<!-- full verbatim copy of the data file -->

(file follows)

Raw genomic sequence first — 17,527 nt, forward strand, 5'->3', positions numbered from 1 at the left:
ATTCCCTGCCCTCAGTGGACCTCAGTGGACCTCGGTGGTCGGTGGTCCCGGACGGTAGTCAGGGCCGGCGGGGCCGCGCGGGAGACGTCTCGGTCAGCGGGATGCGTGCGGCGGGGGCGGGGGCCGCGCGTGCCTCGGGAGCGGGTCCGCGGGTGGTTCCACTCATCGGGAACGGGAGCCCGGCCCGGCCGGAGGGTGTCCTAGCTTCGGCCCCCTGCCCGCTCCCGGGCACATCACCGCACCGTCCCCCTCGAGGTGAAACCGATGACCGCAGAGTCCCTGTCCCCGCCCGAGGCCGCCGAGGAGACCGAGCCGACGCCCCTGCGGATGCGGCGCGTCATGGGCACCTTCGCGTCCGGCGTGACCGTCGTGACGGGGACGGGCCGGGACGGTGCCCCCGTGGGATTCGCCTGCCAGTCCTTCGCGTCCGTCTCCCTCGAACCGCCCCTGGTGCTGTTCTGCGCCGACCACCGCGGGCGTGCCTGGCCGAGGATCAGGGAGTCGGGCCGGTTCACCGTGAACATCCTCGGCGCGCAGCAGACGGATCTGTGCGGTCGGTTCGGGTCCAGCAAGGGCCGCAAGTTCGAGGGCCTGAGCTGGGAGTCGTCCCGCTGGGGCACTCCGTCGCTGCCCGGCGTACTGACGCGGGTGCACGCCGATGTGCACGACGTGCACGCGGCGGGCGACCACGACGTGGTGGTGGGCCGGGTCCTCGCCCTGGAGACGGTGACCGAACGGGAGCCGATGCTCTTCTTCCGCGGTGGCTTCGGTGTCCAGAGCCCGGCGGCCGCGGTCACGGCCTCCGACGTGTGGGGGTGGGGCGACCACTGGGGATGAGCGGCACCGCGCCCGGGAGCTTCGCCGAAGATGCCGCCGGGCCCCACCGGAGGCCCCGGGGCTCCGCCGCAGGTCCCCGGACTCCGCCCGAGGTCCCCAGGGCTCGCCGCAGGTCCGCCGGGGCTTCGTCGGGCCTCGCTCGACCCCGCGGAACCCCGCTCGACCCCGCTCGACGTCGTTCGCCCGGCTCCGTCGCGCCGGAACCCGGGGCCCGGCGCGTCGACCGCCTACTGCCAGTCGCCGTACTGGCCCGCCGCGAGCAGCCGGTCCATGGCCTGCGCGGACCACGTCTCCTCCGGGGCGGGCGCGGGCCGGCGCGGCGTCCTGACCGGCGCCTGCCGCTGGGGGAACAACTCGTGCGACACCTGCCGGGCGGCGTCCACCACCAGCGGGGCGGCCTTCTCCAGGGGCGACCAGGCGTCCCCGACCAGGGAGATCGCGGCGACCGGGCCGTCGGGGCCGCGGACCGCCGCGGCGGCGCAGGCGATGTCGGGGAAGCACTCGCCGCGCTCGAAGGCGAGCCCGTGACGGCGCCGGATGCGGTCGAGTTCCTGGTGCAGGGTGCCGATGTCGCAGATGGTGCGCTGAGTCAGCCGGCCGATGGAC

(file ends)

Raw genomic sequence first — 17,527 nt, forward strand, 5'->3', positions numbered from 1 at the left:
ATTCCCTGCCCTCAGTGGACCTCAGTGGACCTCGGTGGTCGGTGGTCCCGGACGGTAGTCAGGGCCGGCGGGGCCGCGCGGGAGACGTCTCGGTCAGCGGGATGCGTGCGGCGGGGGCGGGGGCCGCGCGTGCCTCGGGAGCGGGTCCGCGGGTGGTTCCACTCATCGGGAACGGGAGCCCGGCCCGGCCGGAGGGTGTCCTAGCTTCGGCCCCCTGCCCGCTCCCGGGCACATCACCGCACCGTCCCCCTCGAGGTGAAACCGATGACCGCAGAGTCCCTGTCCCCGCCCGAGGCCGCCGAGGAGACCGAGCCGACGCCCCTGCGGATGCGGCGCGTCATGGGCACCTTCGCGTCCGGCGTGACCGTCGTGACGGGGACGGGCCGGGACGGTGCCCCCGTGGGATTCGCCTGCCAGTCCTTCGCGTCCGTCTCCCTCGAACCGCCCCTGGTGCTGTTCTGCGCCGACCACCGCGGGCGTGCCTGGCCGAGGATCAGGGAGTCGGGCCGGTTCACCGTGAACATCCTCGGCGCGCAGCAGACGGATCTGTGCGGTCGGTTCGGGTCCAGCAAGGGCCGCAAGTTCGAGGGCCTGAGCTGGGAGTCGTCCCGCTGGGGCACTCCGTCGCTGCCCGGCGTACTGACGCGGGTGCACGCCGATGTGCACGACGTGCACGCGGCGGGCGACCACGACGTGGTGGTGGGCCGGGTCCTCGCCCTGGAGACGGTGACCGAACGGGAGCCGATGCTCTTCTTCCGCGGTGGCTTCGGTGTCCAGAGCCCGGCGGCCGCGGTCACGGCCTCCGACGTGTGGGGGTGGGGCGACCACTGGGGATGAGCGGCACCGCGCCCGGGAGCTTCGCCGAAGATGCCGCCGGGCCCCACCGGAGGCCCCGGGGCTCCGCCGCAGGTCCCCGGACTCCGCCCGAGGTCCCCAGGGCTCGCCGCAGGTCCGCCGGGGCTTCGTCGGGCCTCGCTCGACCCCGCGGAACCCCGCTCGACCCCGCTCGACGTCGTTCGCCCGGCTCCGTCGCGCCGGAACCCGGGGCCCGGCGCGTCGACCGCCTACTGCCAGTCGCCGTACTGGCCCGCCGCGAGCAGCCGGTCCATGGCCTGCGCGGACCACGTCTCCTCCGGGGCGGGCGCGGGCCGGCGCGGCGTCCTGACCGGCGCCTGCCGCTGGGGGAACAACTCGTGCGACACCTGCCGGGCGGCGTCCACCACCAGCGGGGCGGCCTTCTCCAGGGGCGACCAGGCGTCCCCGACCAGGGAGATCGCGGCGACCGGGCCGTCGGGGCCGCGGACCGCCGCGGCGGCGCAGGCGATGTCGGGGAAGCACTCGCCGCGCTCGAAGGCGAGCCCGTGACGGCGCCGGATGCGGTCGAGTTCCTGGTGCAGGGTGCCGATGTCGCAGATGGTGCGCTGAGTCAGCCGGCCGATGGAC